Target announced it will accept contactless payments, including Apple Pay, Google Pay, Samsung Pay and contactless cards from Visa and Mastercard at all of its roughly 1,850 U.S. store locations, according to the retailer’s A Bullseye View blog. Meanwhile, Hy-Vee will begin accepting Apple Pay at all 245 of its Midwestern stores in the coming weeks, according to a release.
Checkout terminals at Target stores will now have an activated contactless symbol, allowing shoppers who have enabled mobile payment capability on their smartphones or wearables to pay by holding the device near the terminal’s card reader. Shoppers with contactless credit or debit cards can tap their cards on the reader screen to pay.
In addition to gaining acceptance at Target and Hy-Vee, Apple Pay will now also be accepted in-store at all 3,000 Speedway locations, more than 7,000 Taco Bell locations and 2,200 Jack in the Box restaurants in the next few months, according to the Apple press release.
Target’s move to join the contactless payment crowd comes a little over a year after the retailer announced its own Target mobile wallet offering in December 2017. That capability allowed shoppers to make mobile payments using their Target REDcard credit and debit cards.
With this week’s announcement, Target takes the next step in accepting another alternative form of payment — contactless based on near-field communications technology that can be used via NFC-enabled phones or cards. Many more retailers have begun to accept contactless payments, often being driven to do by the increasing use of Apple Pay among consumers.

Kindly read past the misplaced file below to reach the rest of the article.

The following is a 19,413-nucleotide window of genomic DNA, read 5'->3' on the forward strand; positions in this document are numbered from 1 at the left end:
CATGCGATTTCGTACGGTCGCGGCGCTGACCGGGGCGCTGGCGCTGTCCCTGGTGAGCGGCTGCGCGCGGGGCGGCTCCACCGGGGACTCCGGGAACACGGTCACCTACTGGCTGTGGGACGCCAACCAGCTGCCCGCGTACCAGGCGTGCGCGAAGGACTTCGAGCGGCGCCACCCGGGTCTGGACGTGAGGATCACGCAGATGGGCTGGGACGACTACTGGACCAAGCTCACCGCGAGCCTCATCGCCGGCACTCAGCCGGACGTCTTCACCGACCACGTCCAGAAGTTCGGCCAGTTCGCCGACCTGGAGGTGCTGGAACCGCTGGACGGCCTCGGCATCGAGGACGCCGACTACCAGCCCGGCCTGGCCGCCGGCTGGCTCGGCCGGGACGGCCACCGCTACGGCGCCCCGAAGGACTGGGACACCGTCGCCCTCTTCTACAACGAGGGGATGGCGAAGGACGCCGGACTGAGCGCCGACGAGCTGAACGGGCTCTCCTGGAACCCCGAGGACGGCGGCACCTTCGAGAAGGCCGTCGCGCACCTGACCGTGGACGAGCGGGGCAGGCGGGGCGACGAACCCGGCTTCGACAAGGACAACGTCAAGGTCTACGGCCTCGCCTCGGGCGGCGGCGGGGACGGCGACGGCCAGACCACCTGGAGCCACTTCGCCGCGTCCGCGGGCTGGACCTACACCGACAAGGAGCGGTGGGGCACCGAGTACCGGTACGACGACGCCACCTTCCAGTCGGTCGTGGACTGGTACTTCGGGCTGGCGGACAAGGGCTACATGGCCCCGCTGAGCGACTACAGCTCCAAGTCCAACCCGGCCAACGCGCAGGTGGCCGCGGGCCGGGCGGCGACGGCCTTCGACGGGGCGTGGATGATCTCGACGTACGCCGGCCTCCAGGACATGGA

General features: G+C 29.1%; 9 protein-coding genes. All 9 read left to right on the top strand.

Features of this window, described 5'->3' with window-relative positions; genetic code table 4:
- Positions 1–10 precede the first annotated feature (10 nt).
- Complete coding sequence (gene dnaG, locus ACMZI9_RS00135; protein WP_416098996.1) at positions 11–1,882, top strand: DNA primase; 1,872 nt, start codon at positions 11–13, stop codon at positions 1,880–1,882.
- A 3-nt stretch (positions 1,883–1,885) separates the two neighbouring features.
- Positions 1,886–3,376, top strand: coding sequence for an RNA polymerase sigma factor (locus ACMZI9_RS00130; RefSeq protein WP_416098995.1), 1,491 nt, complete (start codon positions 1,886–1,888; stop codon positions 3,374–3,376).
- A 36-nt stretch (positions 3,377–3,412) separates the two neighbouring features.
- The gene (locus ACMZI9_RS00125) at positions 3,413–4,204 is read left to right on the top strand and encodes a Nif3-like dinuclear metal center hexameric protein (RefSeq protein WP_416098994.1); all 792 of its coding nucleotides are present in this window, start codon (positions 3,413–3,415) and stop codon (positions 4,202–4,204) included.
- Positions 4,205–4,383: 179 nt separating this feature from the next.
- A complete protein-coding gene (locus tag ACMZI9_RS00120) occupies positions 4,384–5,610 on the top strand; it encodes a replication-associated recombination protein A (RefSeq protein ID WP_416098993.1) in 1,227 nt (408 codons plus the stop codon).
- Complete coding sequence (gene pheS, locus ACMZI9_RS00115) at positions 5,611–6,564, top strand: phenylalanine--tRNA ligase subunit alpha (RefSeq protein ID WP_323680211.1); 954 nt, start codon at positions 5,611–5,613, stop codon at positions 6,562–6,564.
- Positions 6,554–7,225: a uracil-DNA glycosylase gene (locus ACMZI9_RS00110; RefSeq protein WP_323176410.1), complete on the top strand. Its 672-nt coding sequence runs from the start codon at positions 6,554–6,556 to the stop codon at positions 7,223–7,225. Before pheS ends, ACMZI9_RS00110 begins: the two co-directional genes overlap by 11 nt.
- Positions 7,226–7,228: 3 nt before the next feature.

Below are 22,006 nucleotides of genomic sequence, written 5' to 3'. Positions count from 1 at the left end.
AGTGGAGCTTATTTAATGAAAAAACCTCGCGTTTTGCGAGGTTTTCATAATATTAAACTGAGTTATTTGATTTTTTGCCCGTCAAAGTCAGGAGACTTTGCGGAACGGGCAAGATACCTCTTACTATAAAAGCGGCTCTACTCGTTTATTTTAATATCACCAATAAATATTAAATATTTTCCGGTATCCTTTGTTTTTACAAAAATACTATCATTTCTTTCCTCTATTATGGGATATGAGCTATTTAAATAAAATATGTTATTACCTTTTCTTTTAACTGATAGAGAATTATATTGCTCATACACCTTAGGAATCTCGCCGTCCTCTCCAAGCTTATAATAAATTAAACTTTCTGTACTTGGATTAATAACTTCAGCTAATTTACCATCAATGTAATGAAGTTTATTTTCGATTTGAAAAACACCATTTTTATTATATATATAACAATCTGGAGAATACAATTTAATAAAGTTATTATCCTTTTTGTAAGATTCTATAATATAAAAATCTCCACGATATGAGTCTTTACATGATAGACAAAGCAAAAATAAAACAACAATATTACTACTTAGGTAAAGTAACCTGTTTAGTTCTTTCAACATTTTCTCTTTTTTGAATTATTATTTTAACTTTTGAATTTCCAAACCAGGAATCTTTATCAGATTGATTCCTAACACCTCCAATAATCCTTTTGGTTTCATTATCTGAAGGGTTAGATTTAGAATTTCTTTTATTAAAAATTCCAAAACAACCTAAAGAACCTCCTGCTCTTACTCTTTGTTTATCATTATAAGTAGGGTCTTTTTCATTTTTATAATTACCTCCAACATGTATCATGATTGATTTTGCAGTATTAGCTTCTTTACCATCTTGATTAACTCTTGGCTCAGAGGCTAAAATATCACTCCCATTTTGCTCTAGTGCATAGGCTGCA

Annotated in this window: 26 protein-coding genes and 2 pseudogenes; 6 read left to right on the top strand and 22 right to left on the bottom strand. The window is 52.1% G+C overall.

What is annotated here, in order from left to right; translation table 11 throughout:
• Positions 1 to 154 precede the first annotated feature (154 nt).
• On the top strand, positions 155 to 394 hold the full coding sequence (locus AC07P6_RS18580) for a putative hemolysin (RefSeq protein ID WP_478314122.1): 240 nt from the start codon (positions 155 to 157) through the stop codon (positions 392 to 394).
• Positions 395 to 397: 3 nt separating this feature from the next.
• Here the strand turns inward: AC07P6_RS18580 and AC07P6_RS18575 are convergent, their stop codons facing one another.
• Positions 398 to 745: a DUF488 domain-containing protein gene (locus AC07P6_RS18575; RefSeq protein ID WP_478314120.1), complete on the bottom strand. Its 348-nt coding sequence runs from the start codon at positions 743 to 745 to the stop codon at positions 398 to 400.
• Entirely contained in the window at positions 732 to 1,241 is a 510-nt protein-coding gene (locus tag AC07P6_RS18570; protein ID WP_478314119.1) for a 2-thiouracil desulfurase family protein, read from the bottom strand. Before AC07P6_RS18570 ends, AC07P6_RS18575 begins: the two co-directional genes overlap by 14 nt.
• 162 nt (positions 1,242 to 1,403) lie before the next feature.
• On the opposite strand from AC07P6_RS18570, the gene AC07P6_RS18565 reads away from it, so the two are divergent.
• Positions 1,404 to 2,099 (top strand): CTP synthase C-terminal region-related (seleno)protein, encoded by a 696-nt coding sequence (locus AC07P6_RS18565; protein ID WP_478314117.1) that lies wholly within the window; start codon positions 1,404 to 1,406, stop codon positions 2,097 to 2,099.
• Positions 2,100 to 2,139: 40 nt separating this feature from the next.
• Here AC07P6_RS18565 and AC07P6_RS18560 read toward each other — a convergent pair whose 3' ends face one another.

Before this, Target and Walmart were two of the largest remaining Apple Pay holdouts among big-name retailers. Several other retailers also balked at accepting Apple Pay for years before reversing course in recent months. However, it’s also possible that Target's gradual migration to accept contactless payments, including Apple Pay, was part of a broader strategic plan. The retailer may have simply wanted to create its own wallet app first and allow it to gain a foothold before accepting other forms of mobile and "tap ‘n go" payments.
In a crowded mobile payments space, it remains unclear how important retailers’ self-branded payment apps will continue to be. It may strengthen bonds with some customers to have payments, store credit/debit card membership and loyalty program participation all integrated in a store-branded app.
However, to really provide the best possible checkout experience to its customers, Target also needs to be flexible about supplementing that app with alternative payment methods.
That’s especially true at a time when more stores are embracing cashierless checkout capabilities, according to Michael Jaszczyk, CEO of GK Software. He told Retail Dive via email, "While checkout-free stores are grabbing headlines, it’s incremental steps like this that have an immediate and powerful impact on promoting a frictionless customer experience. The highlight for me is the integration with the Wallet feature in the Target App that connects the payments process to loyalty and discounting opportunities, delivering a seamless all-in-one benefit at the checkout. While adopting contactless payments doesn’t seem like a radical departure from existing processes, it is a key step towards the goal of eliminating existing pain points."